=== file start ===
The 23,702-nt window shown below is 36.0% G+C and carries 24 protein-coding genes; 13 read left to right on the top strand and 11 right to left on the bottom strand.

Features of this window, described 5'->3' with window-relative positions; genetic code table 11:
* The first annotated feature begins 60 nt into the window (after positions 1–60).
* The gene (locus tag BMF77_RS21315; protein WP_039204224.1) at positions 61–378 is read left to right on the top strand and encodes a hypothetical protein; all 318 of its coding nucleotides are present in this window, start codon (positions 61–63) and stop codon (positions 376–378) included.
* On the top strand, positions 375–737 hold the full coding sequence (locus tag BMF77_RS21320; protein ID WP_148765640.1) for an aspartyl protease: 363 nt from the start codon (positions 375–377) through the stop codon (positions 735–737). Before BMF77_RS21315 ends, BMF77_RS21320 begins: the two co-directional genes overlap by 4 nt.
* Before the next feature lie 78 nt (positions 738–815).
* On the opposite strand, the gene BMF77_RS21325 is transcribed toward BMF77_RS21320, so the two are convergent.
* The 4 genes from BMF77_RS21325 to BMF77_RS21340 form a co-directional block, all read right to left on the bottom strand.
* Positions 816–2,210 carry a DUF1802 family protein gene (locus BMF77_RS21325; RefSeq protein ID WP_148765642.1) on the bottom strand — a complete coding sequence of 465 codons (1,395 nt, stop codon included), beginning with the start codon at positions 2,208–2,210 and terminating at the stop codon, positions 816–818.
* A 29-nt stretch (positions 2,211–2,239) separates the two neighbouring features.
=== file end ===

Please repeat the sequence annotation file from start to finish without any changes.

The 23,702-nt window shown below is 36.0% G+C and carries 24 protein-coding genes; 13 read left to right on the top strand and 11 right to left on the bottom strand.

Features of this window, described 5'->3' with window-relative positions; genetic code table 11:
* The first annotated feature begins 60 nt into the window (after positions 1–60).
* The gene (locus tag BMF77_RS21315; protein WP_039204224.1) at positions 61–378 is read left to right on the top strand and encodes a hypothetical protein; all 318 of its coding nucleotides are present in this window, start codon (positions 61–63) and stop codon (positions 376–378) included.
* On the top strand, positions 375–737 hold the full coding sequence (locus tag BMF77_RS21320; protein ID WP_148765640.1) for an aspartyl protease: 363 nt from the start codon (positions 375–377) through the stop codon (positions 735–737). Before BMF77_RS21315 ends, BMF77_RS21320 begins: the two co-directional genes overlap by 4 nt.
* Before the next feature lie 78 nt (positions 738–815).
* On the opposite strand, the gene BMF77_RS21325 is transcribed toward BMF77_RS21320, so the two are convergent.
* The 4 genes from BMF77_RS21325 to BMF77_RS21340 form a co-directional block, all read right to left on the bottom strand.
* Positions 816–2,210 carry a DUF1802 family protein gene (locus BMF77_RS21325; RefSeq protein ID WP_148765642.1) on the bottom strand — a complete coding sequence of 465 codons (1,395 nt, stop codon included), beginning with the start codon at positions 2,208–2,210 and terminating at the stop codon, positions 816–818.
* A 29-nt stretch (positions 2,211–2,239) separates the two neighbouring features.